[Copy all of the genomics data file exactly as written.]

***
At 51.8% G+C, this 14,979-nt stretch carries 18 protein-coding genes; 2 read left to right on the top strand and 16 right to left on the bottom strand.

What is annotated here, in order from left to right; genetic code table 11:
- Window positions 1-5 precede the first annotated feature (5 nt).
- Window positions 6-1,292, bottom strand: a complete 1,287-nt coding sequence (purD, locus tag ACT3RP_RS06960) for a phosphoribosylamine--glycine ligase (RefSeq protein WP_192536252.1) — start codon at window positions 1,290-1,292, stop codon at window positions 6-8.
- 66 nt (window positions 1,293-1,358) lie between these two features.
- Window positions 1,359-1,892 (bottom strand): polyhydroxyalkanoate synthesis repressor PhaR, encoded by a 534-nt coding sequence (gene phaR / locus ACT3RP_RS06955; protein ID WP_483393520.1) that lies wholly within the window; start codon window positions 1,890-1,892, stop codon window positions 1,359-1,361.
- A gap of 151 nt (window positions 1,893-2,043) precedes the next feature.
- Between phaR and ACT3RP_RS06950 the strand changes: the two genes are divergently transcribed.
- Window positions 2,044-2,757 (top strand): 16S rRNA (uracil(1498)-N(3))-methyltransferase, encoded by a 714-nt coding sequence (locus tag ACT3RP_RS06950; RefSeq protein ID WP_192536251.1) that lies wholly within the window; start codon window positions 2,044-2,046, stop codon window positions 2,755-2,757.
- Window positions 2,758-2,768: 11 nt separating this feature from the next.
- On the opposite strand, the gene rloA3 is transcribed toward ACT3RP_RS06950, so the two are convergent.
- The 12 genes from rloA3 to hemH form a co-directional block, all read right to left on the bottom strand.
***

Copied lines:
At 51.8% G+C, this 14,979-nt stretch carries 18 protein-coding genes; 2 read left to right on the top strand and 16 right to left on the bottom strand.

What is annotated here, in order from left to right; genetic code table 11:
- Window positions 1-5 precede the first annotated feature (5 nt).
- Window positions 6-1,292, bottom strand: a complete 1,287-nt coding sequence (purD, locus tag ACT3RP_RS06960) for a phosphoribosylamine--glycine ligase (RefSeq protein WP_192536252.1) — start codon at window positions 1,290-1,292, stop codon at window positions 6-8.
- 66 nt (window positions 1,293-1,358) lie between these two features.
- Window positions 1,359-1,892 (bottom strand): polyhydroxyalkanoate synthesis repressor PhaR, encoded by a 534-nt coding sequence (gene phaR / locus ACT3RP_RS06955; protein ID WP_483393520.1) that lies wholly within the window; start codon window positions 1,890-1,892, stop codon window positions 1,359-1,361.
- A gap of 151 nt (window positions 1,893-2,043) precedes the next feature.
- Between phaR and ACT3RP_RS06950 the strand changes: the two genes are divergently transcribed.
- Window positions 2,044-2,757 (top strand): 16S rRNA (uracil(1498)-N(3))-methyltransferase, encoded by a 714-nt coding sequence (locus tag ACT3RP_RS06950; RefSeq protein ID WP_192536251.1) that lies wholly within the window; start codon window positions 2,044-2,046, stop codon window positions 2,755-2,757.
- Window positions 2,758-2,768: 11 nt separating this feature from the next.
- On the opposite strand, the gene rloA3 is transcribed toward ACT3RP_RS06950, so the two are convergent.
- The 12 genes from rloA3 to hemH form a co-directional block, all read right to left on the bottom strand.